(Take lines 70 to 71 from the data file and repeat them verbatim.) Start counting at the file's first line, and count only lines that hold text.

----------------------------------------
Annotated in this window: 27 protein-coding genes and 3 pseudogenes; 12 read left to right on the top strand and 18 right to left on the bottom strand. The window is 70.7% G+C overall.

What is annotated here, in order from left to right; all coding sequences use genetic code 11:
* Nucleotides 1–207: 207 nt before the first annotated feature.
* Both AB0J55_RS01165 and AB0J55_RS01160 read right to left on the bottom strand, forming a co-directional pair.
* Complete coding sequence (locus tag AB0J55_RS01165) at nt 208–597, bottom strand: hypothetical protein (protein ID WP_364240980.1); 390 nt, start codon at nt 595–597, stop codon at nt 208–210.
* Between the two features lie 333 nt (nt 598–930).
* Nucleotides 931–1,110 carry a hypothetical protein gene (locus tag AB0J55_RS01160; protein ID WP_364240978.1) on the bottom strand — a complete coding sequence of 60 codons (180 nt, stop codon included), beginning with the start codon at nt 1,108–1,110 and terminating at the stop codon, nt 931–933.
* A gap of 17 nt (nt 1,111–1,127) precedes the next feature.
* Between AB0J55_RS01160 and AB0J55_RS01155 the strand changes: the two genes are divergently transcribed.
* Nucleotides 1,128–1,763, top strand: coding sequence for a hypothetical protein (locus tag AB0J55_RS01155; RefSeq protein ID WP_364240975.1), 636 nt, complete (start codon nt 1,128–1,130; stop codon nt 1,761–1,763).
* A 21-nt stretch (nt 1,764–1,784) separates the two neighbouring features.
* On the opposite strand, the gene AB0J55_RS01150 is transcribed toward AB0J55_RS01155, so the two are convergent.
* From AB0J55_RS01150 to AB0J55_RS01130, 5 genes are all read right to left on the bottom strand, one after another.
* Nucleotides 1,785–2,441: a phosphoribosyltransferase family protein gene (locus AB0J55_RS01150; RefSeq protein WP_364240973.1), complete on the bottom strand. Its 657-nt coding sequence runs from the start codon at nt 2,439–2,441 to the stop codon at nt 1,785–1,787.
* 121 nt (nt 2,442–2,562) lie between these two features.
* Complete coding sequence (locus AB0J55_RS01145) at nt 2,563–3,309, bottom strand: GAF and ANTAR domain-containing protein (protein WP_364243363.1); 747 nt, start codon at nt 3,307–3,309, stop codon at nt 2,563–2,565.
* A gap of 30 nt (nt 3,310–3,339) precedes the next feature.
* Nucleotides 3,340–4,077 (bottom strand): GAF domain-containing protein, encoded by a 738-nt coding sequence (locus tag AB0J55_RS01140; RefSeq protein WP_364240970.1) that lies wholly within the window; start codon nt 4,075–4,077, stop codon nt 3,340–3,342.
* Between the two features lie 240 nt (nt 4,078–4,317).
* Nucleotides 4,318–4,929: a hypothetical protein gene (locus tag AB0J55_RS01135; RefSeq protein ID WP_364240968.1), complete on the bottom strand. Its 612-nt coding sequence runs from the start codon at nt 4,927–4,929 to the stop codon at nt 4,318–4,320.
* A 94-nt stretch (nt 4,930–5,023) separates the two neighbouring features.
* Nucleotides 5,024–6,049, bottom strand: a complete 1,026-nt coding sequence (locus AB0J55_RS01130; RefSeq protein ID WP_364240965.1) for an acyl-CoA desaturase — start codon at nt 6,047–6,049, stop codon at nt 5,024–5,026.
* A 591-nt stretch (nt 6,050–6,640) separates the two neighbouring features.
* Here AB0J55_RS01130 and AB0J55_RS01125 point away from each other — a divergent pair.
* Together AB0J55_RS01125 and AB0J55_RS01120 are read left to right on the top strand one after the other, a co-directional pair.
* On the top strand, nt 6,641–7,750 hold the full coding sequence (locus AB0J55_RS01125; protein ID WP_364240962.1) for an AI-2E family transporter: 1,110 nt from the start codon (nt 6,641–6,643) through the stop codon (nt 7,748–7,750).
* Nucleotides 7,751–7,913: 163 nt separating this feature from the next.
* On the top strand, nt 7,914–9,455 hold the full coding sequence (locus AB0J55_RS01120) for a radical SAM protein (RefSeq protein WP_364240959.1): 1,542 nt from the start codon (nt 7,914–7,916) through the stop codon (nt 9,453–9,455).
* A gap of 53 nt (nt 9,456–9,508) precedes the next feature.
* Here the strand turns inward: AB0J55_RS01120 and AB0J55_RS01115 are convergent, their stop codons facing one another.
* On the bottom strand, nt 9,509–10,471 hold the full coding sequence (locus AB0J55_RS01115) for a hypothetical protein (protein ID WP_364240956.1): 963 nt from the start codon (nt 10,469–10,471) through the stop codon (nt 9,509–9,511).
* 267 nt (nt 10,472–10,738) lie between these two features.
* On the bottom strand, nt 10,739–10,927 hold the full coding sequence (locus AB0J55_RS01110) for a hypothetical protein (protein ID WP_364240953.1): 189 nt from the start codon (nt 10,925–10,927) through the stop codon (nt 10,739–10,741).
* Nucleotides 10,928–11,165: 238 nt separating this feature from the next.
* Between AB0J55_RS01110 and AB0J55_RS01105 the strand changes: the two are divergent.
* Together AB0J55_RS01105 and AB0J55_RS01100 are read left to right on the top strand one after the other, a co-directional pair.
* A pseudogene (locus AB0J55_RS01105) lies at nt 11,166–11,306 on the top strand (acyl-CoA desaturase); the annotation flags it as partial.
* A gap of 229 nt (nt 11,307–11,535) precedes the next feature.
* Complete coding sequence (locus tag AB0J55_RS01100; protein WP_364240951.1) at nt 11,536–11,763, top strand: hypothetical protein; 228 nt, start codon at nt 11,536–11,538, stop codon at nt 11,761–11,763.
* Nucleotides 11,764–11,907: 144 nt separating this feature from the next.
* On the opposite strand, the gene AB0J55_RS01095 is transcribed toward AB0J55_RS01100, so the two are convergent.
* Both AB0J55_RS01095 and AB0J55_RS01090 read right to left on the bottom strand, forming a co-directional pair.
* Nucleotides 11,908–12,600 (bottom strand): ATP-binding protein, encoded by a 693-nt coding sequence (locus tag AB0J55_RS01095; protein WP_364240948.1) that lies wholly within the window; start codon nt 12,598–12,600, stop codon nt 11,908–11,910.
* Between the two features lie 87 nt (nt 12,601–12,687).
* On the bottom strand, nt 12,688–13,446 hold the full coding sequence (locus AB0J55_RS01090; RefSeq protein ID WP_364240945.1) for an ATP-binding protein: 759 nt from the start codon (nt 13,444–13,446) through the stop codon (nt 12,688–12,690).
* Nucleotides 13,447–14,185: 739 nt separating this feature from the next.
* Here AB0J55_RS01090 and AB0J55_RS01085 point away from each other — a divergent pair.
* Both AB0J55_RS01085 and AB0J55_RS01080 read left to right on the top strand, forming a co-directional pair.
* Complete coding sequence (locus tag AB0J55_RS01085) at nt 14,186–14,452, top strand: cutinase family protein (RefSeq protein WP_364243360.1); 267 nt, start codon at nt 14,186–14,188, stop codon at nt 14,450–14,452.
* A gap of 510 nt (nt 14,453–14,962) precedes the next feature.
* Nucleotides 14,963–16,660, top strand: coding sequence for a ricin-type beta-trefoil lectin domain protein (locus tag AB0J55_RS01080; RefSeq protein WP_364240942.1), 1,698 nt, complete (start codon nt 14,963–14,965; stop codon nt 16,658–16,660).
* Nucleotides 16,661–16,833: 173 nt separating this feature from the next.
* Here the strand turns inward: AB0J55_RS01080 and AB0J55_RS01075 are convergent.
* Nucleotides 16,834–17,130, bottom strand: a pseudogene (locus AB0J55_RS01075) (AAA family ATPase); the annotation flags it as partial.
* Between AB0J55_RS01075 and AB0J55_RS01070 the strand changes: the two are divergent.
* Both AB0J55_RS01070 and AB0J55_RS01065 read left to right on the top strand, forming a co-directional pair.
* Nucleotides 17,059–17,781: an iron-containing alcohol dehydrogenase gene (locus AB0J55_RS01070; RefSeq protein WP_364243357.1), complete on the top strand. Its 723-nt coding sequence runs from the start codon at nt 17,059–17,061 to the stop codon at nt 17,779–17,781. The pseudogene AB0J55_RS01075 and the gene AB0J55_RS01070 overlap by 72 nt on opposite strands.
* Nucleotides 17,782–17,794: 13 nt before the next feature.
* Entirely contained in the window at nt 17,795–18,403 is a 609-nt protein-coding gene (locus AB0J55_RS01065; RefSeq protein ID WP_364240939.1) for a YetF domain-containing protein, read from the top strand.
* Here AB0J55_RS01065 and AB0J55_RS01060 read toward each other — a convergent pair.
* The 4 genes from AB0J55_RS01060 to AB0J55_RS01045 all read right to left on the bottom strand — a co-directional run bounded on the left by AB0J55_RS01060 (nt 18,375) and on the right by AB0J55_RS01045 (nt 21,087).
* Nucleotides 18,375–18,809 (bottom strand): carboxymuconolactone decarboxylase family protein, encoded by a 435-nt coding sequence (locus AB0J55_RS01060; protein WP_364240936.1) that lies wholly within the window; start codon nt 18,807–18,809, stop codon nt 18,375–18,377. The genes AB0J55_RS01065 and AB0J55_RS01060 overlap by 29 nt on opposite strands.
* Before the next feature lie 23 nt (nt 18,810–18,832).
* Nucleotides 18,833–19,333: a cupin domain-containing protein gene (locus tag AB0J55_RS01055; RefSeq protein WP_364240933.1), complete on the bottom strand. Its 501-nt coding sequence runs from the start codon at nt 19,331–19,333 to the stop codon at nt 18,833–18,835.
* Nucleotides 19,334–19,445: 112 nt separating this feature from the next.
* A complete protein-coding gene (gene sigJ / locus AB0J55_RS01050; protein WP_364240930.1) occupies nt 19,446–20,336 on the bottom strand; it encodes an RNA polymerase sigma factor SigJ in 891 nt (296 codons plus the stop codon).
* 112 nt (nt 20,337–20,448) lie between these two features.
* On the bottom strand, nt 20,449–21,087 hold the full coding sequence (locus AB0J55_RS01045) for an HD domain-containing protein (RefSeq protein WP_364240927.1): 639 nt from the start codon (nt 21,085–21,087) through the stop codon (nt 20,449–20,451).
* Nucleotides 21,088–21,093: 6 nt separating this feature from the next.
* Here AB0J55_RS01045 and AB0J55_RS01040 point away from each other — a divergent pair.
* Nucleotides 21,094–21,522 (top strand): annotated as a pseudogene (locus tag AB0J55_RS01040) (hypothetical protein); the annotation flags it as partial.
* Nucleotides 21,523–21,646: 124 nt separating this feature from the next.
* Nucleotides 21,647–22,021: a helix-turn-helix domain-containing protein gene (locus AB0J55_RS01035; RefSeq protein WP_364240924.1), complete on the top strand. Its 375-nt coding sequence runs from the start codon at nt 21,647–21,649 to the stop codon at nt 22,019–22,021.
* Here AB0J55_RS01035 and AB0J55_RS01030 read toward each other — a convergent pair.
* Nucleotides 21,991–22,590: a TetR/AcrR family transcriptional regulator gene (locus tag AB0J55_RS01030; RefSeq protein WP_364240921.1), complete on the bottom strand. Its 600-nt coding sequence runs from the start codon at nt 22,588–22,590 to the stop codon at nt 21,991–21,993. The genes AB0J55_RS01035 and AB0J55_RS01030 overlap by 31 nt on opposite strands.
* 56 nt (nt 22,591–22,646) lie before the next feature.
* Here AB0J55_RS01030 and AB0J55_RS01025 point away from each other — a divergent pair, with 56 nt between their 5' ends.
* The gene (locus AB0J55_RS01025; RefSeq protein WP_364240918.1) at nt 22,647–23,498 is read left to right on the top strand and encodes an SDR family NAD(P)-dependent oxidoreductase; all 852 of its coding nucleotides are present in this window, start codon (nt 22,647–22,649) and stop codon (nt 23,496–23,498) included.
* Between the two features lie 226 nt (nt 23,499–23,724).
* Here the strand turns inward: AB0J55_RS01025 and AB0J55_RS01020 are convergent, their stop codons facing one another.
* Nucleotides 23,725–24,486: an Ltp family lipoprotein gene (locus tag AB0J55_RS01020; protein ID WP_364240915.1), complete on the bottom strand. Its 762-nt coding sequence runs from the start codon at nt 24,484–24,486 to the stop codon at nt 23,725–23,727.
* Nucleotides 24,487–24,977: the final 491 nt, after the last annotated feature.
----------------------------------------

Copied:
* Here AB0J55_RS01045 and AB0J55_RS01040 point away from each other — a divergent pair.
* Nucleotides 21,094–21,522 (top strand): annotated as a pseudogene (locus tag AB0J55_RS01040) (hypothetical protein); the annotation flags it as partial.